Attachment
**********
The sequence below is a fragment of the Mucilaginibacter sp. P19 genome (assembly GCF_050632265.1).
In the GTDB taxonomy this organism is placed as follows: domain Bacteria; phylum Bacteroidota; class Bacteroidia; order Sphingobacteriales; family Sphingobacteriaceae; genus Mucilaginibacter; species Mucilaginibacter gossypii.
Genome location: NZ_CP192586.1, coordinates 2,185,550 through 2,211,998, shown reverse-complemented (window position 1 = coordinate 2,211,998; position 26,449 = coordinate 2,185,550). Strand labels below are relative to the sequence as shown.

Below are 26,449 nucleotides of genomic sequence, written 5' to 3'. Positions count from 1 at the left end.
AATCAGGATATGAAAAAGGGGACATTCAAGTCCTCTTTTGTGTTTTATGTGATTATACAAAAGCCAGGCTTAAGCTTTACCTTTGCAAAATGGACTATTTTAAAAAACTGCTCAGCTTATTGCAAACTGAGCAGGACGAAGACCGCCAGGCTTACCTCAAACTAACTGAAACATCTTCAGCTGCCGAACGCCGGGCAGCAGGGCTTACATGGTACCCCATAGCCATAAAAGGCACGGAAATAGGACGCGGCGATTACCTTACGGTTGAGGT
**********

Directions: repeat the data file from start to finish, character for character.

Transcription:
The sequence below is a fragment of the Mucilaginibacter sp. P19 genome (assembly GCF_050632265.1).
In the GTDB taxonomy this organism is placed as follows: domain Bacteria; phylum Bacteroidota; class Bacteroidia; order Sphingobacteriales; family Sphingobacteriaceae; genus Mucilaginibacter; species Mucilaginibacter gossypii.
Genome location: NZ_CP192586.1, coordinates 2,185,550 through 2,211,998, shown reverse-complemented (window position 1 = coordinate 2,211,998; position 26,449 = coordinate 2,185,550). Strand labels below are relative to the sequence as shown.

Below are 26,449 nucleotides of genomic sequence, written 5' to 3'. Positions count from 1 at the left end.
AATCAGGATATGAAAAAGGGGACATTCAAGTCCTCTTTTGTGTTTTATGTGATTATACAAAAGCCAGGCTTAAGCTTTACCTTTGCAAAATGGACTATTTTAAAAAACTGCTCAGCTTATTGCAAACTGAGCAGGACGAAGACCGCCAGGCTTACCTCAAACTAACTGAAACATCTTCAGCTGCCGAACGCCGGGCAGCAGGGCTTACATGGTACCCCATAGCCATAAAAGGCACGGAAATAGGACGCGGCGATTACCTTACGGTTGAGGT